Income and benefits
According to the Bureau of Labor Statistics, the median annual wage for nursing assistants was $29,660 in 2019. The lowest 10 percent earned less than $21,960 and the highest 10 percent earned more than $40,620.
The top paying industry was the government, where the median annual salary was $35,500. This is followed by hospitals, where the median annual salary was $31,120. Next was nursing care facilities($28,910), home healthcare services ($28,600) and then continuing care retirement communities and assisted living facilities for the elderly ($28,590).
Autonomy and Flexibility
The level of autonomy and flexibility for a nursing assistants is neither particularly high nor low. Nursing assistants get to make some decisions over their patients care, but ultimately the patient will make the final decision. They also have to report back to their supervisors, further limiting their autonomy. They will also have some flexibility over how they plan their day , but as a whole they will have a schedule to stick to.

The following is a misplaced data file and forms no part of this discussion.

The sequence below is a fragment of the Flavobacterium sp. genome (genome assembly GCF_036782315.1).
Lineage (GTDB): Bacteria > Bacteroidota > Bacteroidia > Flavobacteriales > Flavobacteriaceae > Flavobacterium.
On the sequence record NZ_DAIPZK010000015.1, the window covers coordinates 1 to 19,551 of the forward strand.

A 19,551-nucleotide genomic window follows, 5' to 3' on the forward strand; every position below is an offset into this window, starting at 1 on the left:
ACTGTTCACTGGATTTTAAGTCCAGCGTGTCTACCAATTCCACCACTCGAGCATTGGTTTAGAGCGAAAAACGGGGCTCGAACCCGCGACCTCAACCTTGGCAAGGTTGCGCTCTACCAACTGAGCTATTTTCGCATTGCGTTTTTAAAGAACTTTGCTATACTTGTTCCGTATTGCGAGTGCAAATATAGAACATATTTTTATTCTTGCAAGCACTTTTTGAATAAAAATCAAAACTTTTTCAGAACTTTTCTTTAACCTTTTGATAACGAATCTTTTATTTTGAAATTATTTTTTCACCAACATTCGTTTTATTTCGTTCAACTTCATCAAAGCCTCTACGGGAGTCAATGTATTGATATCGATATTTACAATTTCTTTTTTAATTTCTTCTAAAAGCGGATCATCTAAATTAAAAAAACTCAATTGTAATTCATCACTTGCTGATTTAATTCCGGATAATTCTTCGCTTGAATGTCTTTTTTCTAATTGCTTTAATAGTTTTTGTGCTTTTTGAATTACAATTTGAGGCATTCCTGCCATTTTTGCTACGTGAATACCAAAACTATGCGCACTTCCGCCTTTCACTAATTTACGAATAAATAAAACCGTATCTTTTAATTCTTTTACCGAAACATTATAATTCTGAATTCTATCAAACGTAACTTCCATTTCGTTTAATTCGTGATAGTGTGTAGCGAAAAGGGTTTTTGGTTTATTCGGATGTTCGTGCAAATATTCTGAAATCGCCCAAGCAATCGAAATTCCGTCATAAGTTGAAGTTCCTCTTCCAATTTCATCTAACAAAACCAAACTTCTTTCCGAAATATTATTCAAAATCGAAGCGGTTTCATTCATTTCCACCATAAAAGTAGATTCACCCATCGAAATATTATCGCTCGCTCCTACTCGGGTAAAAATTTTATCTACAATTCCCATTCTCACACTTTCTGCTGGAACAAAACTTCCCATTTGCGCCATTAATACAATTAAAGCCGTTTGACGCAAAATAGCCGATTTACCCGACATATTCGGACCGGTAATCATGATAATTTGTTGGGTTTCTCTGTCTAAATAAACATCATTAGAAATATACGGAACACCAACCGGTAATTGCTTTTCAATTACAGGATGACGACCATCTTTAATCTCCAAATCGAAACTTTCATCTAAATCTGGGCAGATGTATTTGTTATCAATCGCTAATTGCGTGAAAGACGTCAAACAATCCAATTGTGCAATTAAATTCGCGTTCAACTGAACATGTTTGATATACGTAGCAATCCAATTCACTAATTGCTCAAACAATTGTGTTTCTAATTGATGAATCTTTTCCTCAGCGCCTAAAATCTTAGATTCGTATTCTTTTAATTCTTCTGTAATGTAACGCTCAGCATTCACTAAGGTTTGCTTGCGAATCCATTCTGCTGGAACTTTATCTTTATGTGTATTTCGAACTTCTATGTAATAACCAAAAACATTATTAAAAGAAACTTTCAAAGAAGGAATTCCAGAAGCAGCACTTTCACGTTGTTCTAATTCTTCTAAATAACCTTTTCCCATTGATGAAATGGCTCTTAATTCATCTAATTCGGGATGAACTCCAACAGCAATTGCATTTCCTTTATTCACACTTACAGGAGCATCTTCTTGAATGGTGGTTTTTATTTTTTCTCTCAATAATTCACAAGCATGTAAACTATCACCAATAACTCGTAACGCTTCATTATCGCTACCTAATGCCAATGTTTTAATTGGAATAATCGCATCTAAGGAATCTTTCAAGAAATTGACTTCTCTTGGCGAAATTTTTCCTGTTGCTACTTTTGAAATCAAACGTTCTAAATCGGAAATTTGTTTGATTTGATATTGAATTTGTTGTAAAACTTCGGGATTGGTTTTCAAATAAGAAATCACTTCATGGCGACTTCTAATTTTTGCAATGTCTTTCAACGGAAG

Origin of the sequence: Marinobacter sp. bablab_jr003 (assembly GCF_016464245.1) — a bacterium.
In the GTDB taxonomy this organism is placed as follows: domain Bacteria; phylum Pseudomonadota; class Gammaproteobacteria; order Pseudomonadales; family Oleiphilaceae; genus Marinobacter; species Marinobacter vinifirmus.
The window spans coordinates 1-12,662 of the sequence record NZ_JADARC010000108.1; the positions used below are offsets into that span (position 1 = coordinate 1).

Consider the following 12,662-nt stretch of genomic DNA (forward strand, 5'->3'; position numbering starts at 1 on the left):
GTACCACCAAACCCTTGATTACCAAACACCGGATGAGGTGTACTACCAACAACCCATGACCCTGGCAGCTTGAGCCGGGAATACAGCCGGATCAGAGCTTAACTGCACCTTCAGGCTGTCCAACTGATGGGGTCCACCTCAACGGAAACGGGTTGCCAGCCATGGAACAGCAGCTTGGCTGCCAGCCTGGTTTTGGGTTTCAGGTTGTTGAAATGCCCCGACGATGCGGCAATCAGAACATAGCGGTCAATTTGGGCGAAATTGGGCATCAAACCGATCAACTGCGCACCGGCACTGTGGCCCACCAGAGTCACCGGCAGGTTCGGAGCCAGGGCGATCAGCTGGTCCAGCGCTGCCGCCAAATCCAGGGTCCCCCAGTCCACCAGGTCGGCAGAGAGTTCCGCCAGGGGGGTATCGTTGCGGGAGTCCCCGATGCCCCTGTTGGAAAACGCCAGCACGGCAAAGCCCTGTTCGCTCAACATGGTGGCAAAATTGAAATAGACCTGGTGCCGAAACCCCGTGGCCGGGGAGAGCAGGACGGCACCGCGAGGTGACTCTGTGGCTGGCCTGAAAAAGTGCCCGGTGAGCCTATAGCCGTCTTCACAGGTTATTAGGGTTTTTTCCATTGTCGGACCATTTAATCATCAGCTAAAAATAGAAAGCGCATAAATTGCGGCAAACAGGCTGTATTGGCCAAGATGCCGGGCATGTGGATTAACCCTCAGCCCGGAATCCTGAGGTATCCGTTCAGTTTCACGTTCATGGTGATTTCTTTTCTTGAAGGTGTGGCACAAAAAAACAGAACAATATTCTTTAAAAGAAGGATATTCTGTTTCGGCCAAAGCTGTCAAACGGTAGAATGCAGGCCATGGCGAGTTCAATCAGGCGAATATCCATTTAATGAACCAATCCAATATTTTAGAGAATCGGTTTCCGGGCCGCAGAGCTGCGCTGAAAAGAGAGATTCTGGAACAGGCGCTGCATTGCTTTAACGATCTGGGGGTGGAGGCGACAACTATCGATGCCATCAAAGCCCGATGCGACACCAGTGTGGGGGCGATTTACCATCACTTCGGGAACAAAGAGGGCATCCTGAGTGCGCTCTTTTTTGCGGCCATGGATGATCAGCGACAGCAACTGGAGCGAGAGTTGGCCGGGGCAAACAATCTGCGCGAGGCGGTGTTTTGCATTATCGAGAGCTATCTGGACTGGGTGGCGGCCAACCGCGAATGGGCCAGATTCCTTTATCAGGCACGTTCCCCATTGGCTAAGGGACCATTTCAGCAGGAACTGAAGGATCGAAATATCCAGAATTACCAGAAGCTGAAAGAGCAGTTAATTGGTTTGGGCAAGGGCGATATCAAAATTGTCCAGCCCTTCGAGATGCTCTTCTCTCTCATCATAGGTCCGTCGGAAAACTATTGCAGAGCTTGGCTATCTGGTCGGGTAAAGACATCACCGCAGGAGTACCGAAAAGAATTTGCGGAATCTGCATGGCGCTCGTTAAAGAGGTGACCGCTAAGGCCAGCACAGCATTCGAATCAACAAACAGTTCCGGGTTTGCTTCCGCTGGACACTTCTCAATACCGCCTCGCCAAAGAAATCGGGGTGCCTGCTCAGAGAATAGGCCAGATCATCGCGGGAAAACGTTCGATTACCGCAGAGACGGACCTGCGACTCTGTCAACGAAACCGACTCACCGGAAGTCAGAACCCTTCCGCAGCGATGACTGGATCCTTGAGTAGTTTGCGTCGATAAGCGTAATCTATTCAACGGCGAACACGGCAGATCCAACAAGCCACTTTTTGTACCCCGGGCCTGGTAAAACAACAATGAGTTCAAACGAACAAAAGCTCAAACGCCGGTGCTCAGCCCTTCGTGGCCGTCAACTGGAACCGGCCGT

Locations and commute
According to Zippia, the best states to be a nursing assistant, based on salary and total number of jobs available, were:
- New Hampshire, where the average annual salary is $35,183
- Maine, where the average annual salary is $33,694
- Alaska, where the average annual salary is $41,589
- Oregon, where the average annual salary is $39,368
- Vermont, where the average annual salary is $33,801
The worst states for nursing assistants are Mississippi, South Carolina, Georgia, Alabama and Louisiana.
37% of nursing assistants in the United States were employed by nursing care facilities. 27% were employed by hospitals, 11% by continuing care retirement communities, 5% by home healthcare services and finally, 4% by the government.
Nursing assistants can work in a variety of settings. However, regardless of the setting, the work of a nursing assistant can be strenuous. They will spend a lot of time on their feet and may have to list or move patients, which if not done correctly can lead to injuries.